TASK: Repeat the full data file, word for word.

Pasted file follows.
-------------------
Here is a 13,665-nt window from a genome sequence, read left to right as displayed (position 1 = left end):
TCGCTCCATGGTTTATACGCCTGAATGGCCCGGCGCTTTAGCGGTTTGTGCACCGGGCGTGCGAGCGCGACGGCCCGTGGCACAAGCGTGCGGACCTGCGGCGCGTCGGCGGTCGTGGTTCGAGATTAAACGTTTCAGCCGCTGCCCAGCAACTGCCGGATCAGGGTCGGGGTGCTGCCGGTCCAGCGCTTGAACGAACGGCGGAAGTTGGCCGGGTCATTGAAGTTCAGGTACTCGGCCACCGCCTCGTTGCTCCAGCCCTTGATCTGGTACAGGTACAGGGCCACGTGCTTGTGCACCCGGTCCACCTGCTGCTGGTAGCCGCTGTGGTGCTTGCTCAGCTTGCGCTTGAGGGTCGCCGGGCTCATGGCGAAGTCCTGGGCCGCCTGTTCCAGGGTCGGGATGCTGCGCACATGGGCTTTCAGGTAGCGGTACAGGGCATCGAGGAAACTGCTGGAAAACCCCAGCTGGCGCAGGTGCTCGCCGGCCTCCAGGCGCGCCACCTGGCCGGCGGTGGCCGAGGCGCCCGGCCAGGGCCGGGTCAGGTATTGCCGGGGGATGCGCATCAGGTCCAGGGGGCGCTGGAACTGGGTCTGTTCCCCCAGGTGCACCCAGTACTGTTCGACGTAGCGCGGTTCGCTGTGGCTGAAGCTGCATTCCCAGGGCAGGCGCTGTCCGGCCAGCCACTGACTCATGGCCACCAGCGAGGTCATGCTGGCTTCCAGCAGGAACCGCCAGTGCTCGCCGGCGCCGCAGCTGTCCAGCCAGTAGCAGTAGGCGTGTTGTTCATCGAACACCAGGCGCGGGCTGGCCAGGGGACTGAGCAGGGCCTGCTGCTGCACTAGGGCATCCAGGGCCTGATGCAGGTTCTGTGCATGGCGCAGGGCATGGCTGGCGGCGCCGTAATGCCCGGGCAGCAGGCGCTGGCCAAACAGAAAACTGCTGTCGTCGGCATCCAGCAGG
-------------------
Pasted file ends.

Here is a 13,665-nt window from a genome sequence, read left to right as displayed (position 1 = left end):
TCGCTCCATGGTTTATACGCCTGAATGGCCCGGCGCTTTAGCGGTTTGTGCACCGGGCGTGCGAGCGCGACGGCCCGTGGCACAAGCGTGCGGACCTGCGGCGCGTCGGCGGTCGTGGTTCGAGATTAAACGTTTCAGCCGCTGCCCAGCAACTGCCGGATCAGGGTCGGGGTGCTGCCGGTCCAGCGCTTGAACGAACGGCGGAAGTTGGCCGGGTCATTGAAGTTCAGGTACTCGGCCACCGCCTCGTTGCTCCAGCCCTTGATCTGGTACAGGTACAGGGCCACGTGCTTGTGCACCCGGTCCACCTGCTGCTGGTAGCCGCTGTGGTGCTTGCTCAGCTTGCGCTTGAGGGTCGCCGGGCTCATGGCGAAGTCCTGGGCCGCCTGTTCCAGGGTCGGGATGCTGCGCACATGGGCTTTCAGGTAGCGGTACAGGGCATCGAGGAAACTGCTGGAAAACCCCAGCTGGCGCAGGTGCTCGCCGGCCTCCAGGCGCGCCACCTGGCCGGCGGTGGCCGAGGCGCCCGGCCAGGGCCGGGTCAGGTATTGCCGGGGGATGCGCATCAGGTCCAGGGGGCGCTGGAACTGGGTCTGTTCCCCCAGGTGCACCCAGTACTGTTCGACGTAGCGCGGTTCGCTGTGGCTGAAGCTGCATTCCCAGGGCAGGCGCTGTCCGGCCAGCCACTGACTCATGGCCACCAGCGAGGTCATGCTGGCTTCCAGCAGGAACCGCCAGTGCTCGCCGGCGCCGCAGCTGTCCAGCCAGTAGCAGTAGGCGTGTTGTTCATCGAACACCAGGCGCGGGCTGGCCAGGGGACTGAGCAGGGCCTGCTGCTGCACTAGGGCATCCAGGGCCTGATGCAGGTTCTGTGCATGGCGCAGGGCATGGCTGGCGGCGCCGTAATGCCCGGGCAGCAGGCGCTGGCCAAACAGAAAACTGCTGTCGTCGGCATCCAGCAGG